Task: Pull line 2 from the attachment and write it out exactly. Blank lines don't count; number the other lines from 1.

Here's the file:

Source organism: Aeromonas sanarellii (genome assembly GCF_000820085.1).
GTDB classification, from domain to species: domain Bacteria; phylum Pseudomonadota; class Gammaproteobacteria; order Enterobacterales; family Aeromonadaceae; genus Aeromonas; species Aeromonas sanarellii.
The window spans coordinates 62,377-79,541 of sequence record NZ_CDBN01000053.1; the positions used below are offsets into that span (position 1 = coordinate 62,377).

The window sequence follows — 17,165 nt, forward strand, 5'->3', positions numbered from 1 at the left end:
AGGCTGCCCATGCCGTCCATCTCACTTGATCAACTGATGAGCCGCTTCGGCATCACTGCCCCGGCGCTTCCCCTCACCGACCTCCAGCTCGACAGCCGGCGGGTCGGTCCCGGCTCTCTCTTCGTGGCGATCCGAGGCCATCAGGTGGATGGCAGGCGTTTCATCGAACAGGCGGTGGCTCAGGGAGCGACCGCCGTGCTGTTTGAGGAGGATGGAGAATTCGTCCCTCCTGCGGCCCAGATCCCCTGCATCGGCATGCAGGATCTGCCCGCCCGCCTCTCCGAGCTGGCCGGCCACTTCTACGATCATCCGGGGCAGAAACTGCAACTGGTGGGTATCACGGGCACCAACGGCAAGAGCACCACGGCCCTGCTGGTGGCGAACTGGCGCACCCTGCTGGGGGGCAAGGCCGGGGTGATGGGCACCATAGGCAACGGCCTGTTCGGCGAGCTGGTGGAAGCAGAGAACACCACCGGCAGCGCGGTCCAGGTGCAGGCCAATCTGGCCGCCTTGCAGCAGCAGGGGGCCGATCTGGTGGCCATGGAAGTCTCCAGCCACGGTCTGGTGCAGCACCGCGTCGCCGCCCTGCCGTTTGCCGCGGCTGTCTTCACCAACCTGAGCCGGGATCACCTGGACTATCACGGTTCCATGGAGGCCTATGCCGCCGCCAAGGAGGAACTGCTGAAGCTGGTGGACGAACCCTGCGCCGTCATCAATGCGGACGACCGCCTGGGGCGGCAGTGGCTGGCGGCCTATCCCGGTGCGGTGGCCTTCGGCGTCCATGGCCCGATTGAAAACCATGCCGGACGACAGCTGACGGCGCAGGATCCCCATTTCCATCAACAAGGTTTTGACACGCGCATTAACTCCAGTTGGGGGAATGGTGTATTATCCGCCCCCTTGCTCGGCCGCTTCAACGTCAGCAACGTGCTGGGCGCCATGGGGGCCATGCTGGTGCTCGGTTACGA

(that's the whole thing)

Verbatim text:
GTDB classification, from domain to species: domain Bacteria; phylum Pseudomonadota; class Gammaproteobacteria; order Enterobacterales; family Aeromonadaceae; genus Aeromonas; species Aeromonas sanarellii.